Researchers at MIT’s Laboratory for Electromagnetic and Electronic Systems (LEES) are investigating the use of nanotube structures to improve the energy storage density of ultracapacitors to a level comparable with that of NiMH batteries, while maintaining or even improving the ultracapacitors’ high performance.
Capacitors store energy in an electric field, making them more efficient than standard batteries, which get their energy from chemical reactions. Although ultracapacitors can provide quick, massive bursts of energy—ideal for acceleration with an electric drive—they need to be much larger than batteries to hold an equivalent amount of energy.
Physical constraints on electrode surface area and spacing have limited ultracapacitors to an energy storage capacity around 20 times less than a similarly sized lithium-ion battery. Commercial ultracapacitors achieve an energy density of around 6 Wh/kg; NiMH batteries of around 60 Wh/kg; lithium-ion batteries of around 120 Wh/kg.
The LEES ultracapacitor overcomes this limitation by using a matrix of vertically aligned, single-wall carbon nanotubes (CNT) as an electrode.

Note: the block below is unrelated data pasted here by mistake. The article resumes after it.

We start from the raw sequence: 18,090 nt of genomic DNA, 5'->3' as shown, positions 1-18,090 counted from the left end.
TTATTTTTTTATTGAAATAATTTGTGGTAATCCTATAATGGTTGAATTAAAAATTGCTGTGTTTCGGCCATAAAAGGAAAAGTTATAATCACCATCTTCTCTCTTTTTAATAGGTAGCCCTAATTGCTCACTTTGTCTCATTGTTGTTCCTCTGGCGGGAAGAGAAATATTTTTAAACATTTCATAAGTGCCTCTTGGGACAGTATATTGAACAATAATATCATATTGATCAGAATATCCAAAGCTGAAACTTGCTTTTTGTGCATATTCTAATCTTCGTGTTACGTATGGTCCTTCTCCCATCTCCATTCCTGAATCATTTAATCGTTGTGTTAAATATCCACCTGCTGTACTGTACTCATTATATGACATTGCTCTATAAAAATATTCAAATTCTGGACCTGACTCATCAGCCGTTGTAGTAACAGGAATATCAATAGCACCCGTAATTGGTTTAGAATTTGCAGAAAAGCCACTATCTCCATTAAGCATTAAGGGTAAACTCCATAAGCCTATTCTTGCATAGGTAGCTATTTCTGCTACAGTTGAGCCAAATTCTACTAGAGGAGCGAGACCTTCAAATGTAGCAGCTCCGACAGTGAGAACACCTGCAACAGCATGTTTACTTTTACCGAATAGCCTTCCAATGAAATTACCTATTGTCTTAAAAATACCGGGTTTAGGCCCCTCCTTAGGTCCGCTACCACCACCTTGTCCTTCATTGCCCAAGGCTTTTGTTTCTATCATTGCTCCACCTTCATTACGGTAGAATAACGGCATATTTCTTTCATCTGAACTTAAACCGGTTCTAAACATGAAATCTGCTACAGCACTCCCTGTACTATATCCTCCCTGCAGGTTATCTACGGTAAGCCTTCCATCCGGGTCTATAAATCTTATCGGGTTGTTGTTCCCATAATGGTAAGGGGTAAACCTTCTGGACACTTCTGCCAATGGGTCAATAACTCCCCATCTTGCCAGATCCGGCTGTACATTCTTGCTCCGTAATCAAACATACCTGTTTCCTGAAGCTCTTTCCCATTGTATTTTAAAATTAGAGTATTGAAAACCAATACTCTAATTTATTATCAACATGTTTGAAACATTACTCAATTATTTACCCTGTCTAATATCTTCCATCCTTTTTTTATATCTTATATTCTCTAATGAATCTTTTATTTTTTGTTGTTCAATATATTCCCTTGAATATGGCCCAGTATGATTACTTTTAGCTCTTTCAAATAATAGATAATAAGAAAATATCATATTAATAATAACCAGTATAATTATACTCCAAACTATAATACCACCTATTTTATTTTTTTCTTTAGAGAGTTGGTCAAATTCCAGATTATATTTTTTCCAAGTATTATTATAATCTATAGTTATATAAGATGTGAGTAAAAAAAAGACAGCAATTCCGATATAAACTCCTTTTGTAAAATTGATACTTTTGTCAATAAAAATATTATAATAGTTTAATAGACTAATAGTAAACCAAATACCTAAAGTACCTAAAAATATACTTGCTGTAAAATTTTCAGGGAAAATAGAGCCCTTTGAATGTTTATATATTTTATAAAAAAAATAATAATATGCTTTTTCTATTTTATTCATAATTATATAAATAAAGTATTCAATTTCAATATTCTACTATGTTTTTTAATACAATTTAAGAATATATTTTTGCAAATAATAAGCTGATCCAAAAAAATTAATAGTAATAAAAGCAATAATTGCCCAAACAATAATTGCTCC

Storage capacity in an ultracapacitor is proportional to the surface area of the electrodes. Today’s ultracapacitors use electrodes made of activated carbon, which is extremely porous and therefore has a very large surface area. However, the pores in the carbon are irregular in size and shape; the irregularities reduce efficiency.
The vertically-aligned nanotubes in the LEES ultracapacitor have a regular shape, and a size that is only several atomic diameters in width. The result is a significantly more effective surface area, which equates to significantly increased storage capacity.
The MIT analysis shows that the CNT ultracapacitor could have an energy density higher than 60 Wh/kg, a power density greater than 100 kW/kg (three orders of magnitude higher than batteries), and a lifetime longer than 300,000 cycles. At 60 Wh/kg, the CNT ultracapacitors would have comparable density to NiMH batteries.
The new nanotube-enhanced ultracapacitors could be made in any of the sizes currently available and be produced using conventional technology.
This configuration has the potential to maintain and even improve the high performance characteristics of ultracapacitors while providing energy storage densities comparable to batteries. Nanotube-enhanced ultracapacitors would combine the long life and high power characteristics of a commercial ultracapacitor with the higher energy storage density normally available only from a chemical battery.—Joel E. Schindall, associate director of LEES
The work has been funded in part by the MIT/Industry Consortium on Advanced Automotive Electrical/Electronic Components and Systems and in part by a grant from the Ford-MIT Alliance.